The Heart of Everything That Is

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Pat Holscher
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Sun May 22, 2016 6:06 am

The Heart of Everything That Is: The untold story of Red Cloud , An American Legend

ob Drury and Tom Clavin. Simon & Shuster, 2013

This is a new, and indeed the only, biography on the Sioux leader Red Cloud, the Plains Indian figure who is attributed with having achieved the only Indian victory in a war against the United States. It's a good one, and well worth reading.

There really aren't any new sources on Red Cloud, it's just that his story has become overshadowed by later events. Launching his campaign against the United States shortly after the Sand Creek Massacre in Colorado, and carrying it through until 1867 at which time the United States withdrew from the Powder River country, his successful Sioux campaign, remarkable for its coordination and strategy, tends to be forgotten except for the Fetterman Fight. The campaigns of the 1870s, resulting in the spectacular Army defeat at Little Big Horn, are the reason. It's a shame as Red Cloud's effort was much more planned and much more skillfully executed than the efforts of the 1870s he did not participate in.

Combing what sources there are (including an autobiography dictated by Red Cloud that omits as much as it relates) the authors have done an excellent job of piecing his life together and telling it in an entertaining fashion. They spare no details on anyone and they do not fall victim to the temptation to romanticize the subject. The nature of Indian inter tribal warfare is fully and graphically explored, for example, which is rarely the case in more recent books focused on Indian topics.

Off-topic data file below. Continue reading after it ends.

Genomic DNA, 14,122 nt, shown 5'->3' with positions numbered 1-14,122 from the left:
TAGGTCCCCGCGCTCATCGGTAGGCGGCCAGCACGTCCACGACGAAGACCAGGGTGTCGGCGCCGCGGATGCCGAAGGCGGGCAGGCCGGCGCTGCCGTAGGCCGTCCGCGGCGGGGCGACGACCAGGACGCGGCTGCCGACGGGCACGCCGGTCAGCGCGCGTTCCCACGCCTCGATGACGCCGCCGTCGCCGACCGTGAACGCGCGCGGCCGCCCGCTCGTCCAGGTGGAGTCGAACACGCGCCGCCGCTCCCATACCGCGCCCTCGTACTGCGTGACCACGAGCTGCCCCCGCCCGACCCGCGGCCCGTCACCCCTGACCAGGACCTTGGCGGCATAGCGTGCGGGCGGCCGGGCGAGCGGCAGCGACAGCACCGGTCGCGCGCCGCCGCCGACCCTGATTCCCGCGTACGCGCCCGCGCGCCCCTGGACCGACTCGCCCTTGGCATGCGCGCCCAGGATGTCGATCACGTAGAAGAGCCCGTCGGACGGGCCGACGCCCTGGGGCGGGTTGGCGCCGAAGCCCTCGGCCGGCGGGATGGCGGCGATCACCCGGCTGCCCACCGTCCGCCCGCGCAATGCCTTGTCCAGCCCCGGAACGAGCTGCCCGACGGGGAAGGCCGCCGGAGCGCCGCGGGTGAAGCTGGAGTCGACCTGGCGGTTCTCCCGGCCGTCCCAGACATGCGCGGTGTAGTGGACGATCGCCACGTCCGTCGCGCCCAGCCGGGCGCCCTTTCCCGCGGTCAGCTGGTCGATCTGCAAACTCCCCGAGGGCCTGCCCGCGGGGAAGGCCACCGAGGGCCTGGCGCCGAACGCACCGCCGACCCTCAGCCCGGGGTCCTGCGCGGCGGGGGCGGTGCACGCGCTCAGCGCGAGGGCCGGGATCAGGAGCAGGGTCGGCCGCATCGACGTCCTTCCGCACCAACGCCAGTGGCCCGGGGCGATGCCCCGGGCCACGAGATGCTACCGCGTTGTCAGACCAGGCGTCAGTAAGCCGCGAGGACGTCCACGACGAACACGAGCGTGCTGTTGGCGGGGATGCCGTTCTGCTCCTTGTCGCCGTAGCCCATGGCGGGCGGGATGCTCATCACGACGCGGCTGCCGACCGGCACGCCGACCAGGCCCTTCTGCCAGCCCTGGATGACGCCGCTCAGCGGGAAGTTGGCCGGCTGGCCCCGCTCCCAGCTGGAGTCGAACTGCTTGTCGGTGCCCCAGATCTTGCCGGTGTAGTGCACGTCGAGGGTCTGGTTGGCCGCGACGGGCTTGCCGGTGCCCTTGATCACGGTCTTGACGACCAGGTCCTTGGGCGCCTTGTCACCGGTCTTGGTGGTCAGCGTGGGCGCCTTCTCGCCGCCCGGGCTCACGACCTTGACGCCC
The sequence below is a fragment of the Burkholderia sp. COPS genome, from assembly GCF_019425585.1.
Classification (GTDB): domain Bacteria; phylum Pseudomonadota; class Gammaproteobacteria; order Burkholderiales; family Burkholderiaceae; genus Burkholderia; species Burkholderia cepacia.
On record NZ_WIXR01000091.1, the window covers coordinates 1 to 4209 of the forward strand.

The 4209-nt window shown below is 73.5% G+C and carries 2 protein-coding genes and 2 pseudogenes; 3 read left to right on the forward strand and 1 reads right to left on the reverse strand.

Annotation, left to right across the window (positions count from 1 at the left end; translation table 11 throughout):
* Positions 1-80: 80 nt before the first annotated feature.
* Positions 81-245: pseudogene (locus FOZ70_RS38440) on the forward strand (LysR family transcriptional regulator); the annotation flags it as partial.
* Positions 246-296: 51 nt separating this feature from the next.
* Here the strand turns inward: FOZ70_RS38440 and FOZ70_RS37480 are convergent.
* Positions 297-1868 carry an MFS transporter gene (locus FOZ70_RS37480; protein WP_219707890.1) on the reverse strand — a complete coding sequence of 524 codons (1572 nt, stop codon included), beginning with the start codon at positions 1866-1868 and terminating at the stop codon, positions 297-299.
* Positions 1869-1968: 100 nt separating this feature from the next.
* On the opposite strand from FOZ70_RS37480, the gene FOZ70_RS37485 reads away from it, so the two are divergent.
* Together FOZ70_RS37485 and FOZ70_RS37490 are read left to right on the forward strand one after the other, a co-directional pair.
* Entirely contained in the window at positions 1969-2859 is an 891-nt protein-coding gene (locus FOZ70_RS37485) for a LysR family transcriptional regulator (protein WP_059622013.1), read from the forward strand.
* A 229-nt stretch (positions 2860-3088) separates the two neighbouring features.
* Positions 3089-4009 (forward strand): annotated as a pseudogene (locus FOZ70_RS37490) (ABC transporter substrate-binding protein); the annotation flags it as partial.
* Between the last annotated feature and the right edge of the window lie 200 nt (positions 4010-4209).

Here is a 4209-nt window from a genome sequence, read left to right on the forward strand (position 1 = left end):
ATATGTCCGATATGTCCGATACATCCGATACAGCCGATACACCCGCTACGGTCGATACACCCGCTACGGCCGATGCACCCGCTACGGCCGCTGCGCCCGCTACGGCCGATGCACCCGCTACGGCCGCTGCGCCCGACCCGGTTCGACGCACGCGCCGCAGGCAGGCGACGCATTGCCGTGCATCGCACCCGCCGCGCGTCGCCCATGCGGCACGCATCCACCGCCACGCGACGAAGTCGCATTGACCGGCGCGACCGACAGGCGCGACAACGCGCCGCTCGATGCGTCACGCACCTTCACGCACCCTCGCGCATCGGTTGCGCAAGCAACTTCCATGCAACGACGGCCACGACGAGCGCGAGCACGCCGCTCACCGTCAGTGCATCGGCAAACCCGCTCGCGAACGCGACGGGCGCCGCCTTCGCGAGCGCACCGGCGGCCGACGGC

The book is excellent in most details, but it does include a few material detail errors that a good pre-publication reader should have picked up and which will prove to be aggravating to the readership here. At one point, minor though it is, the authors describe the Army's greatcoats of the period as being black, when of course they were blue (they may have appeared black, however, after some field use. Casper is correctly noted as having sprung up where Platte Bridge Station (which the authors curiously refer to as Bridge Station) existed, but they refer to the future city as the future capitol of Wyoming, which it most definitely is not. The most aggravating errors, to a careful knowledgeable reader, are minor errors regarding firearms, which while they are only minor, are a bit aggravating. All plains rifles, for example are "Hawkens", which was never the case (although in the popular imagination they tend to be). The Regiment of Mounted Rifles at Ft. Laramie is reported as being equipped with Hawkens, which of course it never was. But by and large most of the details are correctly reported. Living in the region where this drama took place, and being familiar with most of the locations discussed in the book, the authors have done a very good job otherwise in relating details and locations.

This book really nicely fills in a topic that's been omitted, or when it has been addressed has been subject to some very partisan writing. Well worth reading.
Pat

Animadvertistine, ubicumque stes, fumum recta in faciem ferri?
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